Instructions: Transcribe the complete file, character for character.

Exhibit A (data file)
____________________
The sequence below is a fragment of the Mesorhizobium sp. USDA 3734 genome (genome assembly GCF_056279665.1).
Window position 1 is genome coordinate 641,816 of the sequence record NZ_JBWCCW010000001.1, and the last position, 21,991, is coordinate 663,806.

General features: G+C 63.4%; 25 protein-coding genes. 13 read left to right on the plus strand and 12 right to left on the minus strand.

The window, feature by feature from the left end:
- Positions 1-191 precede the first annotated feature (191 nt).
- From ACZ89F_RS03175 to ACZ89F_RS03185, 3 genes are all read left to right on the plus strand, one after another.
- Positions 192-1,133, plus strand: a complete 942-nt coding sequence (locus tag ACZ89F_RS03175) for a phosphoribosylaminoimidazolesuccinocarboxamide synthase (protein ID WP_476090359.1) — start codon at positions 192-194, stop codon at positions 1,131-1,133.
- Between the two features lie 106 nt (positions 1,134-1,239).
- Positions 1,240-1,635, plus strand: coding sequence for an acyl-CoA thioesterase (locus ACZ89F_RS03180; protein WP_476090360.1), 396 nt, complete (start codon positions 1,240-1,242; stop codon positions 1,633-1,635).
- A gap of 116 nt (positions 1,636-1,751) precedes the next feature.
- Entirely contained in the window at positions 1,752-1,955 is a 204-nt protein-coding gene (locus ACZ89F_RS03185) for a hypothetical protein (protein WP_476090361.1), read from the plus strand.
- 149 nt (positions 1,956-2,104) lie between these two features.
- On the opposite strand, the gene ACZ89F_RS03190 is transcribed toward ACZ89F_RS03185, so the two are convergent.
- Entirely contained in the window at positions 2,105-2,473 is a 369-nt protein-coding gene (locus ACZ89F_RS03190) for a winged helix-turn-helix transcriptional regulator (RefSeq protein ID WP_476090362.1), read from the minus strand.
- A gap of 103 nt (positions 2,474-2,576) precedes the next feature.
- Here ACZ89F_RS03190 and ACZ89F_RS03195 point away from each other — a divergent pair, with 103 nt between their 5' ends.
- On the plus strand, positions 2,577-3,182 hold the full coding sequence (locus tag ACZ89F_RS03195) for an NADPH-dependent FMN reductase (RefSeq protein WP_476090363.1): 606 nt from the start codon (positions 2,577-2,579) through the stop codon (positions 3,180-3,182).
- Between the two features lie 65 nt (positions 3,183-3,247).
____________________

The sequence below is a fragment of the Mesorhizobium sp. USDA 3734 genome (genome assembly GCF_056279665.1).
Window position 1 is genome coordinate 641,816 of the sequence record NZ_JBWCCW010000001.1, and the last position, 21,991, is coordinate 663,806.

General features: G+C 63.4%; 25 protein-coding genes. 13 read left to right on the plus strand and 12 right to left on the minus strand.

The window, feature by feature from the left end:
- Positions 1-191 precede the first annotated feature (191 nt).
- From ACZ89F_RS03175 to ACZ89F_RS03185, 3 genes are all read left to right on the plus strand, one after another.
- Positions 192-1,133, plus strand: a complete 942-nt coding sequence (locus tag ACZ89F_RS03175) for a phosphoribosylaminoimidazolesuccinocarboxamide synthase (protein ID WP_476090359.1) — start codon at positions 192-194, stop codon at positions 1,131-1,133.
- Between the two features lie 106 nt (positions 1,134-1,239).
- Positions 1,240-1,635, plus strand: coding sequence for an acyl-CoA thioesterase (locus ACZ89F_RS03180; protein WP_476090360.1), 396 nt, complete (start codon positions 1,240-1,242; stop codon positions 1,633-1,635).
- A gap of 116 nt (positions 1,636-1,751) precedes the next feature.
- Entirely contained in the window at positions 1,752-1,955 is a 204-nt protein-coding gene (locus ACZ89F_RS03185) for a hypothetical protein (protein WP_476090361.1), read from the plus strand.
- 149 nt (positions 1,956-2,104) lie between these two features.
- On the opposite strand, the gene ACZ89F_RS03190 is transcribed toward ACZ89F_RS03185, so the two are convergent.
- Entirely contained in the window at positions 2,105-2,473 is a 369-nt protein-coding gene (locus ACZ89F_RS03190) for a winged helix-turn-helix transcriptional regulator (RefSeq protein ID WP_476090362.1), read from the minus strand.
- A gap of 103 nt (positions 2,474-2,576) precedes the next feature.
- Here ACZ89F_RS03190 and ACZ89F_RS03195 point away from each other — a divergent pair, with 103 nt between their 5' ends.
- On the plus strand, positions 2,577-3,182 hold the full coding sequence (locus tag ACZ89F_RS03195) for an NADPH-dependent FMN reductase (RefSeq protein WP_476090363.1): 606 nt from the start codon (positions 2,577-2,579) through the stop codon (positions 3,180-3,182).
- Between the two features lie 65 nt (positions 3,183-3,247).